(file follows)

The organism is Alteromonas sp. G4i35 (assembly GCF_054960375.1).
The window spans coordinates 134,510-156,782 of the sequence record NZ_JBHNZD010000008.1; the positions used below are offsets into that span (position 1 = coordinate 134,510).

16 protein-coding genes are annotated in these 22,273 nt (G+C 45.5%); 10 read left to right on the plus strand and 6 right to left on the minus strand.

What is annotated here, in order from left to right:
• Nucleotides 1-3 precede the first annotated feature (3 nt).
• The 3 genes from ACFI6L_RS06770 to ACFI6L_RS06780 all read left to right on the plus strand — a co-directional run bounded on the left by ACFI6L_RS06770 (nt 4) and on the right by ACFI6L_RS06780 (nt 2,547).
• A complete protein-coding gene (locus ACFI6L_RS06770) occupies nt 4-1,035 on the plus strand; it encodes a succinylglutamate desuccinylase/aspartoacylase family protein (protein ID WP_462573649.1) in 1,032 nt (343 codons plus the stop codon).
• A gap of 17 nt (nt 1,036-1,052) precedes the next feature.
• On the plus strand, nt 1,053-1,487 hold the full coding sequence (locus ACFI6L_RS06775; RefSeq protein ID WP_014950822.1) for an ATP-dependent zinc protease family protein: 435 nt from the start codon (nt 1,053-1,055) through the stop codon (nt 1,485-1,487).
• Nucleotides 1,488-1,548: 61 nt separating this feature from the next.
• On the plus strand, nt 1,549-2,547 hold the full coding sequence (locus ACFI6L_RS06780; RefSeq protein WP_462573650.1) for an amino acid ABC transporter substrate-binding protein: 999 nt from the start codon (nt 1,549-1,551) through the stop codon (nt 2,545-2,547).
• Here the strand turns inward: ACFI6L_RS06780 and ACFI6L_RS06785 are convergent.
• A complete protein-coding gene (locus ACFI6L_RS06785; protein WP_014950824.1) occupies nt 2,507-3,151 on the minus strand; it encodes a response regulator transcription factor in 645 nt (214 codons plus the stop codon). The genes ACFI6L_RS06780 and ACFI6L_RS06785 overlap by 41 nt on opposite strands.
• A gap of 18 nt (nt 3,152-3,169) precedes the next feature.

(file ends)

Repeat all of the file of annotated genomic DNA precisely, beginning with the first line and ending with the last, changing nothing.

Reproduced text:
The organism is Alteromonas sp. G4i35 (assembly GCF_054960375.1).
The window spans coordinates 134,510-156,782 of the sequence record NZ_JBHNZD010000008.1; the positions used below are offsets into that span (position 1 = coordinate 134,510).

16 protein-coding genes are annotated in these 22,273 nt (G+C 45.5%); 10 read left to right on the plus strand and 6 right to left on the minus strand.

What is annotated here, in order from left to right:
• Nucleotides 1-3 precede the first annotated feature (3 nt).
• The 3 genes from ACFI6L_RS06770 to ACFI6L_RS06780 all read left to right on the plus strand — a co-directional run bounded on the left by ACFI6L_RS06770 (nt 4) and on the right by ACFI6L_RS06780 (nt 2,547).
• A complete protein-coding gene (locus ACFI6L_RS06770) occupies nt 4-1,035 on the plus strand; it encodes a succinylglutamate desuccinylase/aspartoacylase family protein (protein ID WP_462573649.1) in 1,032 nt (343 codons plus the stop codon).
• A gap of 17 nt (nt 1,036-1,052) precedes the next feature.
• On the plus strand, nt 1,053-1,487 hold the full coding sequence (locus ACFI6L_RS06775; RefSeq protein ID WP_014950822.1) for an ATP-dependent zinc protease family protein: 435 nt from the start codon (nt 1,053-1,055) through the stop codon (nt 1,485-1,487).
• Nucleotides 1,488-1,548: 61 nt separating this feature from the next.
• On the plus strand, nt 1,549-2,547 hold the full coding sequence (locus ACFI6L_RS06780; RefSeq protein WP_462573650.1) for an amino acid ABC transporter substrate-binding protein: 999 nt from the start codon (nt 1,549-1,551) through the stop codon (nt 2,545-2,547).
• Here the strand turns inward: ACFI6L_RS06780 and ACFI6L_RS06785 are convergent.
• A complete protein-coding gene (locus ACFI6L_RS06785; protein WP_014950824.1) occupies nt 2,507-3,151 on the minus strand; it encodes a response regulator transcription factor in 645 nt (214 codons plus the stop codon). The genes ACFI6L_RS06780 and ACFI6L_RS06785 overlap by 41 nt on opposite strands.
• A gap of 18 nt (nt 3,152-3,169) precedes the next feature.